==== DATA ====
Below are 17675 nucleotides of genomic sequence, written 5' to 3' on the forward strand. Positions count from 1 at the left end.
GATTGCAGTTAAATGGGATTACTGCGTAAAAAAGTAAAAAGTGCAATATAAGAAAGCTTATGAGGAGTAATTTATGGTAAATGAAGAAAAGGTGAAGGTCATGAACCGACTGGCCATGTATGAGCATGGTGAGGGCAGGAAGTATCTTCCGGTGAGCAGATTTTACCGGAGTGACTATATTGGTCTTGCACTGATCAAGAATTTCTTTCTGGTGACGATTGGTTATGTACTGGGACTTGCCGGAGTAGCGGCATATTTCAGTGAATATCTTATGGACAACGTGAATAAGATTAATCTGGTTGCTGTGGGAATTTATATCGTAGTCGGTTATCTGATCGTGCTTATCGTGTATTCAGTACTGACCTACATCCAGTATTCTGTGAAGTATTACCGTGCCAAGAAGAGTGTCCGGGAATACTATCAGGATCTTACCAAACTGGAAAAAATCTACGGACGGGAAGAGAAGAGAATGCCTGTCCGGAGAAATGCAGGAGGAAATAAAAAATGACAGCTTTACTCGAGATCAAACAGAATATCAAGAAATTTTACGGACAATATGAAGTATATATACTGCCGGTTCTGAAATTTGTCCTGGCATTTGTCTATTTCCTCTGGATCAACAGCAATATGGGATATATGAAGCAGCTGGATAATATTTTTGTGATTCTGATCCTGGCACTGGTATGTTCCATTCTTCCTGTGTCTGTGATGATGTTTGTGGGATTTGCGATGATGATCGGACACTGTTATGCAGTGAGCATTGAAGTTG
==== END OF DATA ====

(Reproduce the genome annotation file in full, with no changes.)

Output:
Below are 17675 nucleotides of genomic sequence, written 5' to 3' on the forward strand. Positions count from 1 at the left end.
GATTGCAGTTAAATGGGATTACTGCGTAAAAAAGTAAAAAGTGCAATATAAGAAAGCTTATGAGGAGTAATTTATGGTAAATGAAGAAAAGGTGAAGGTCATGAACCGACTGGCCATGTATGAGCATGGTGAGGGCAGGAAGTATCTTCCGGTGAGCAGATTTTACCGGAGTGACTATATTGGTCTTGCACTGATCAAGAATTTCTTTCTGGTGACGATTGGTTATGTACTGGGACTTGCCGGAGTAGCGGCATATTTCAGTGAATATCTTATGGACAACGTGAATAAGATTAATCTGGTTGCTGTGGGAATTTATATCGTAGTCGGTTATCTGATCGTGCTTATCGTGTATTCAGTACTGACCTACATCCAGTATTCTGTGAAGTATTACCGTGCCAAGAAGAGTGTCCGGGAATACTATCAGGATCTTACCAAACTGGAAAAAATCTACGGACGGGAAGAGAAGAGAATGCCTGTCCGGAGAAATGCAGGAGGAAATAAAAAATGACAGCTTTACTCGAGATCAAACAGAATATCAAGAAATTTTACGGACAATATGAAGTATATATACTGCCGGTTCTGAAATTTGTCCTGGCATTTGTCTATTTCCTCTGGATCAACAGCAATATGGGATATATGAAGCAGCTGGATAATATTTTTGTGATTCTGATCCTGGCACTGGTATGTTCCATTCTTCCTGTGTCTGTGATGATGTTTGTGGGATTTGCGATGATGATCGGACACTGTTATGCAGTGAGCATTGAAGTTG